As part of ongoing efforts to maintain the infrastructure, and as an integral part of a multi-barrier approach to protecting and enhancing the quality and safety of our drinking water, the Resort Municipality of Whistler (RMOW) conducted a comprehensive water line flushing program annually from May to October.
Flushing is a process that rapidly removes water from the piping system, similar to the process of flushing a car's radiator. Flushing uses water velocity to scour out materials that accumulate in the municipality's pipes.
Water pipes are usually flushed by opening fire hydrants, where the discharged water is directed through a specially built trailer, designed to remove disinfection chlorine and control the flow of water to reduce erosion. The RMOW uses a procedure known as unidirectional flushing, which is superior to traditional flushing techniques because it allows crews to direct the flow of water and isolate specific sections of pipe, creating more efficient scouring and using less water.
Why is flushing needed?
Imagine driving down the road at less than two kilometers per hour. That's about the rate that water moves through underground pipes. This slow movement causes sediment like rust and mineral particles to build up over time and accumulate along the pipe's bottom. A buildup of bacteria known as "biofilm" can also coat the pipe's inner surface. This combination of sediment and bacteria can restrict water flow in the pipes and contribute to the pipe corroding. Rapid water pressure changes, such as water main breaks and the use of fire hydrants, can stir up the sediment and dislodge deposits lining the pipe, resulting in "dirty water" appearance.
Periodically flushing of water pipes removes the sediment and biofilm buildup, thereby maintaining the RMOW’s infrastructure and assuring consistent good quality water.
Is flushing a waste of water?
RMOW staff follow procedures when flushing that minimize the amount of water used. Areas with little sediment are flushed only briefly.
How will this affect me?
Usually, you will not be aware that flushing is taking place in your neighborhood. Flushing generally is conducted between 8 a.m. and 4 p.m. Monday through Friday, and takes about 30 minutes to flush each hydrant. While the hydrant is being flushed, the homes on that block may experience discoloured water or a drop in water pressure. You should limit or avoid using water during the times when crews are flushing in your area, and do not use coloured water for purposes that require clean water, such as food preparation, medical or dental procedures and laundry.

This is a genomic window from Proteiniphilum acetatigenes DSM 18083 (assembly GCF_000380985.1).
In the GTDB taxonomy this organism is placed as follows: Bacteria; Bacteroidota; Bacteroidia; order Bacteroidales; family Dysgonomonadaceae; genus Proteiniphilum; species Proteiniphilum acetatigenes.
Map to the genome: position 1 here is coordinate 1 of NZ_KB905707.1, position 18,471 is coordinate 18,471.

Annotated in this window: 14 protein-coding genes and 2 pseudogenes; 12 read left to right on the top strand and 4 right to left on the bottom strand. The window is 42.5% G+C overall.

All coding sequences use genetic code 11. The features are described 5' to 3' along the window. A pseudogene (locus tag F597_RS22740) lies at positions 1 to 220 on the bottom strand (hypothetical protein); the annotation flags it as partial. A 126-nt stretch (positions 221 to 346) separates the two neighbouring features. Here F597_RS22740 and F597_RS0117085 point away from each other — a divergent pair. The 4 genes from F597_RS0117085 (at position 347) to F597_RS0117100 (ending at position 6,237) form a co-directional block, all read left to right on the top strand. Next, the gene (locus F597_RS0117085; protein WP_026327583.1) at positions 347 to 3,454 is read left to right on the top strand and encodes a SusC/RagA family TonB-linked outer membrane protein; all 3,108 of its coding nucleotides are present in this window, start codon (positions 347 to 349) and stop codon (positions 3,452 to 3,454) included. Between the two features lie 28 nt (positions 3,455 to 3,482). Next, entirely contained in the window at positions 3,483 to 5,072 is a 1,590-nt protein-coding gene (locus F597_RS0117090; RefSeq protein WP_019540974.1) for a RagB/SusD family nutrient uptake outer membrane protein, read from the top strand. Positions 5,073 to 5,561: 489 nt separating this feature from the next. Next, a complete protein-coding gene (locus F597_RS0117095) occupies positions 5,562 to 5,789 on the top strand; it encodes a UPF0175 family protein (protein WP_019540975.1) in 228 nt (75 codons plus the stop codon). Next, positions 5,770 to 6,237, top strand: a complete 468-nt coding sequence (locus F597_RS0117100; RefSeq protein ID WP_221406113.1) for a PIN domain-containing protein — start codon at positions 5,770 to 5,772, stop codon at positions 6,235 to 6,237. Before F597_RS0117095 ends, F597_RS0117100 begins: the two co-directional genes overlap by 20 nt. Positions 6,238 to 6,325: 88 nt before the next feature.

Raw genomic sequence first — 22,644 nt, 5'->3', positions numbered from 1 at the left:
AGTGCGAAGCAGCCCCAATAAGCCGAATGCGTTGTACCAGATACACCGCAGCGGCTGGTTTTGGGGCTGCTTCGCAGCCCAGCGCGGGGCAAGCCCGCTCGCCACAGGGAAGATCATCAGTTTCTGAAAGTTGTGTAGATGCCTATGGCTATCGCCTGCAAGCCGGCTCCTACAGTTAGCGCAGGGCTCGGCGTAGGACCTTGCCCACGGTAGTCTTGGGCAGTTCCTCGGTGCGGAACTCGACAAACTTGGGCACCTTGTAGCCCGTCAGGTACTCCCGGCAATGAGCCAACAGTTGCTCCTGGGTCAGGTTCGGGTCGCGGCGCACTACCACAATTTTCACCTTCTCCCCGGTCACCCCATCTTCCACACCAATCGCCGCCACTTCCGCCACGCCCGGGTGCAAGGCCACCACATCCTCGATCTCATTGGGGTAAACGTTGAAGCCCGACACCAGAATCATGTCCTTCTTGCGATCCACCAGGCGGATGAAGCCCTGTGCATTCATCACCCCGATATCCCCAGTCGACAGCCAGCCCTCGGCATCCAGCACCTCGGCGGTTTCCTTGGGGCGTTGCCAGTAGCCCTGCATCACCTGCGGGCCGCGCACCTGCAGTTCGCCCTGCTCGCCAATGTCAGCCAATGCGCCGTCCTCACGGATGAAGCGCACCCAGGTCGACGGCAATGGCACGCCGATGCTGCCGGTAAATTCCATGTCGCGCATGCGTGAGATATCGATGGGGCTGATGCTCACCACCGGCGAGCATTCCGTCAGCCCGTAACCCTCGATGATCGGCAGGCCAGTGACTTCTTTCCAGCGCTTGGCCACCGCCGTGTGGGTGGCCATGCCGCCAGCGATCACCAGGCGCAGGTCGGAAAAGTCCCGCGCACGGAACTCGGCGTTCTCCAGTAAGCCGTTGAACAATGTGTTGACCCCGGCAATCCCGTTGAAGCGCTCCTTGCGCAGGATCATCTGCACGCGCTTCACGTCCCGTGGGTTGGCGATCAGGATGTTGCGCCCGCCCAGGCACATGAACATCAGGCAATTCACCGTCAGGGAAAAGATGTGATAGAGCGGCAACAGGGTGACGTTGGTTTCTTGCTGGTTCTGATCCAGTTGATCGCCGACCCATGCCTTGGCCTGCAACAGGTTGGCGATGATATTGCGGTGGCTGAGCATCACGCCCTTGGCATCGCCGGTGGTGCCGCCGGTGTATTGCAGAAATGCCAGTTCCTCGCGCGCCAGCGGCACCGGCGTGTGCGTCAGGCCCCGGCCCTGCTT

Creating high velocity within the water pipes has the potential to create backsiphonageback flow.
Commercial businesses, such as laundromats, beauty salons, spas, restaurants and hotels, may contact the RMOW Environmental Operations Department at 604-935-8300 for further details and advance warning of flushing in their areas.
The RMOW has considered flushing in the middle of the night to minimize customer inconvenience. However, flushing during daylight hours reduces the RMOW’s labour expenses and allows for easier identification when locating valves and hydrants.
If you experience no water pressure after crews have finished flushing in your area, please contact the RMOW Infrastructure Department at 604-935-8300 or, for emergencies and after hours, at 604-935-8320.
What should I do if I see discoloured water coming out of my faucet?
Should a reddish, yellow, or brown tint to the water appear, do not be alarmed. It is recommended you do not use the water or do laundry for about two hours. This will give the sediment time to settle. After two hours, run a cold faucet for about five minutes to make sure the water is clear. Do not choose a faucet with a water filter connected to it, as sediment may clog the filter. Do not use a hot water tap as doing so may draw sediment into your hot water tank.
If the water does not clear within a couple of hours, call 604-935-8300.
What if someone accidentally drinks coloured water?
Drinking discoloured water should not make you sick or have adverse health effects. However, it may not smell, look or taste very good.
Will flushing affect the natural environment?
The RMOW takes all precautions to protect the environment and maintain water quality. A de-chlorination trailer is used to remove disinfection chemicals and control the high flow and volume of discharge water, minimizing erosion and effects on natural water courses. During the flushing operation, crews continually monitor the chlorine and turbidity levels of the discharged water. Unidirectional flushing actually reduces the collective impact on the natural environment because it results in less disinfection chemicals being used, increases distribution efficiency, water savings over traditional flushing methods and reduces overall water use.
Why aren’t crews flushing in my area?
In the RMOW, many areas have privately owned water mains and hydrants. These lines and fixtures remain the responsibility of the owners, and the RMOW does not conduct water main flushing on private water lines or hydrants.
Are there other cities that do water main flushing?
Many cities across North America use unidirectional flushing as a regular part of their maintenance programs. This is considered the best method for cleaning water mains and improving distribution reliability.